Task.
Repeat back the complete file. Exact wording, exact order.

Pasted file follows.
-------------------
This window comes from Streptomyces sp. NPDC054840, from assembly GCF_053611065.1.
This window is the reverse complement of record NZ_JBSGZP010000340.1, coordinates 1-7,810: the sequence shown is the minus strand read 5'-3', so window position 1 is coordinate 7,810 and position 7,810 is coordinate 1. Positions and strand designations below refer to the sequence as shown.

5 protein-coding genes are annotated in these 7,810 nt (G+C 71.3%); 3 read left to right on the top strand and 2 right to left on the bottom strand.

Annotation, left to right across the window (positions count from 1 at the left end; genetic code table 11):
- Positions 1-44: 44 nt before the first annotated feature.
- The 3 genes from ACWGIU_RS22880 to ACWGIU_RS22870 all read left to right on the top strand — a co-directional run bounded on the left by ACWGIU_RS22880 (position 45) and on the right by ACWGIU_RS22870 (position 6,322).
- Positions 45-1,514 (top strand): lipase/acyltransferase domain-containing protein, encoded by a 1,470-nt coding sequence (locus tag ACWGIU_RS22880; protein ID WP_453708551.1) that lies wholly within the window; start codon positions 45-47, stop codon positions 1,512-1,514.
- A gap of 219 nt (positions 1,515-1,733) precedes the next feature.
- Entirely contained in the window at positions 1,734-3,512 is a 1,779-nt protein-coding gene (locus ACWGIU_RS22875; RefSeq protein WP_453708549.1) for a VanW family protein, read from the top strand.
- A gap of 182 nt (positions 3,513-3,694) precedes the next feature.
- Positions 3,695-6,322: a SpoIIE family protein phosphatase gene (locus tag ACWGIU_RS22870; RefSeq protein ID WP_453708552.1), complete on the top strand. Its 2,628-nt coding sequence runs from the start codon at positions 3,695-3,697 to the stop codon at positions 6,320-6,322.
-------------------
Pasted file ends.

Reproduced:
This window comes from Streptomyces sp. NPDC054840, from assembly GCF_053611065.1.
This window is the reverse complement of record NZ_JBSGZP010000340.1, coordinates 1-7,810: the sequence shown is the minus strand read 5'-3', so window position 1 is coordinate 7,810 and position 7,810 is coordinate 1. Positions and strand designations below refer to the sequence as shown.

5 protein-coding genes are annotated in these 7,810 nt (G+C 71.3%); 3 read left to right on the top strand and 2 right to left on the bottom strand.

Annotation, left to right across the window (positions count from 1 at the left end; genetic code table 11):
- Positions 1-44: 44 nt before the first annotated feature.
- The 3 genes from ACWGIU_RS22880 to ACWGIU_RS22870 all read left to right on the top strand — a co-directional run bounded on the left by ACWGIU_RS22880 (position 45) and on the right by ACWGIU_RS22870 (position 6,322).
- Positions 45-1,514 (top strand): lipase/acyltransferase domain-containing protein, encoded by a 1,470-nt coding sequence (locus tag ACWGIU_RS22880; protein ID WP_453708551.1) that lies wholly within the window; start codon positions 45-47, stop codon positions 1,512-1,514.
- A gap of 219 nt (positions 1,515-1,733) precedes the next feature.
- Entirely contained in the window at positions 1,734-3,512 is a 1,779-nt protein-coding gene (locus ACWGIU_RS22875; RefSeq protein WP_453708549.1) for a VanW family protein, read from the top strand.
- A gap of 182 nt (positions 3,513-3,694) precedes the next feature.
- Positions 3,695-6,322: a SpoIIE family protein phosphatase gene (locus tag ACWGIU_RS22870; RefSeq protein ID WP_453708552.1), complete on the top strand. Its 2,628-nt coding sequence runs from the start codon at positions 3,695-3,697 to the stop codon at positions 6,320-6,322.